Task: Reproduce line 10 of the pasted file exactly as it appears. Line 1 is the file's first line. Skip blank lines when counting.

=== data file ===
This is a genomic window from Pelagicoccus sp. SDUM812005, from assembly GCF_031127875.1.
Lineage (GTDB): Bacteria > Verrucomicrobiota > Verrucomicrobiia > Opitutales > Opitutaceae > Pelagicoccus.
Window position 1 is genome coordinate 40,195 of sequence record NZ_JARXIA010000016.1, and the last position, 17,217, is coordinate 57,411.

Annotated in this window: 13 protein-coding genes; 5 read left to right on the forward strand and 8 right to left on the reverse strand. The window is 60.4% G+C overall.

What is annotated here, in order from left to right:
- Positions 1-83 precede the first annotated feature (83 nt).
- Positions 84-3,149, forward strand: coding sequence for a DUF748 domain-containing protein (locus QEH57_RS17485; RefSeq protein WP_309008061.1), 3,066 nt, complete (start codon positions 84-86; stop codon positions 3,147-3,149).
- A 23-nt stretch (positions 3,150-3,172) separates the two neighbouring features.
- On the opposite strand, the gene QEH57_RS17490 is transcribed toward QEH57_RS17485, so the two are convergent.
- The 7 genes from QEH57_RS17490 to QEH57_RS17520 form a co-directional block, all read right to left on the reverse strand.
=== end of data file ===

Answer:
- The 7 genes from QEH57_RS17490 to QEH57_RS17520 form a co-directional block, all read right to left on the reverse strand.